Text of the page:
“China Grove” is a song on The Doobie Brothers‘ 1973 album The Captain and Me. It was written and sung by original main singer/songwriter Tom Johnston. The song reached number 15 on the Billboard Hot 100. While there is a real China Grove, Texas, Johnston’s lyrics about the community are fictional. The song spent eight weeks in the Top 40.
In 2010, examination of the master recording tape for the track by recording engineer Chris Baseford revealed that, similar to most bands of the time, the band played together while tracking in the studio instead of overdubbing the instrumental elements; some guitar amp sound could be heard leaking into the drum tracks and some drum tracks leaking into the guitar track.
The production on the song was described as “pretty standard”. Aside from the drums, panned slightly off center, there were some additional percussion, tambourine, and handclap overdubs. Baseford described the bass performance and sound on this song as “top notch” with Tiran Porter playing the melodic line using a pick and plugging directly into the mixing board. Like many songs by Johnston, the music was composed and developed before the lyrics were written. It started with a guitar riff that he and drummer John Hartman developed into a jam with a chord structure. Johnston said that the lyrics were influenced by a piano part in the performance. According to Johnston, “…I really owe Bill Payne for the words because he played this wacky bridge that started the thinking process with this wacky sheriff, samurai swords, and all that.”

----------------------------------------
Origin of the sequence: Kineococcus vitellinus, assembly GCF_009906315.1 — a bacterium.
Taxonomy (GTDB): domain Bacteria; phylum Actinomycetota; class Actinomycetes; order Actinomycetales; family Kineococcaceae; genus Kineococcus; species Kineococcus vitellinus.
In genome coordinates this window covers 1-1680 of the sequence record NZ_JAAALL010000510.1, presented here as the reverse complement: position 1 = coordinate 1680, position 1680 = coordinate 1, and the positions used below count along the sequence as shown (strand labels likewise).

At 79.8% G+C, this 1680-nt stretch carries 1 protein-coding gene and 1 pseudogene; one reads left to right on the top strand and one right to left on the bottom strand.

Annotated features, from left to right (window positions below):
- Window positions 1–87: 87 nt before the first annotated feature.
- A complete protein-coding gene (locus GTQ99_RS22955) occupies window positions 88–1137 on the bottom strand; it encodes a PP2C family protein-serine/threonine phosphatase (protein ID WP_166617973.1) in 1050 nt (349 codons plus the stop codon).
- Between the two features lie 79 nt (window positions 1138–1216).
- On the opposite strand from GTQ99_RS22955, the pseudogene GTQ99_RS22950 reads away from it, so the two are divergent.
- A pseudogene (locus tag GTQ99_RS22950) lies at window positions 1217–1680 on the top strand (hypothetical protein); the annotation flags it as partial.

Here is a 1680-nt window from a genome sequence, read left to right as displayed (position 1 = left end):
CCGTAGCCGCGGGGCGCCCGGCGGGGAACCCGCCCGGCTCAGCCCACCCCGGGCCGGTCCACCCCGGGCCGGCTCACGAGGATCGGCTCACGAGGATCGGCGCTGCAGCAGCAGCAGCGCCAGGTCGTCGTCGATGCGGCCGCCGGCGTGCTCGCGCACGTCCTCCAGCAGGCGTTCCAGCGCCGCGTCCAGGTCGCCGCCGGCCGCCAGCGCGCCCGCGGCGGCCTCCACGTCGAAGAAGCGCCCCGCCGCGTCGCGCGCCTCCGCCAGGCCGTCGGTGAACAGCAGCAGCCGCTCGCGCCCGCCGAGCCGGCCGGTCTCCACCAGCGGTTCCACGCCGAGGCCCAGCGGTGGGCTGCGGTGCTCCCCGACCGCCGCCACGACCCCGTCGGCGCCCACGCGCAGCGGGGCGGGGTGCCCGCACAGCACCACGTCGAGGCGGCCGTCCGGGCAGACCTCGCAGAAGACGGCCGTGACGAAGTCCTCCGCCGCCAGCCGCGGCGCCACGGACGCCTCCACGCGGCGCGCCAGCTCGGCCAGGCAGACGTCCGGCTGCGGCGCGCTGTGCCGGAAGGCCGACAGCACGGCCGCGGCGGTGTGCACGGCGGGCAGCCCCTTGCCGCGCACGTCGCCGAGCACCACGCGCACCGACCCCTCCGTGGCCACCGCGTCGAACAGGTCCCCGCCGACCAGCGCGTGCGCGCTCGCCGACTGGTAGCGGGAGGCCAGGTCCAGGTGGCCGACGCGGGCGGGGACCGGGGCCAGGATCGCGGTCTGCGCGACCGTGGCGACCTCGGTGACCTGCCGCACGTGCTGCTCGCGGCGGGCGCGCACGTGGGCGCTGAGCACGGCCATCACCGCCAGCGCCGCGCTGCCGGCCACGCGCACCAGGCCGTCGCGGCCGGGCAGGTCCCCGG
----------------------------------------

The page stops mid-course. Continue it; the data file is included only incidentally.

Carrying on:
The Captain And Me is the third studio album by American rock band The Doobie Brothers. The album was released on March 2, 1973, by Warner Bros. Records. It features some of their most popular hits including “Long Train Runnin’”, “China Grove” and “Without You”. The album is certified 2× Platinum by the RIAA. There […]
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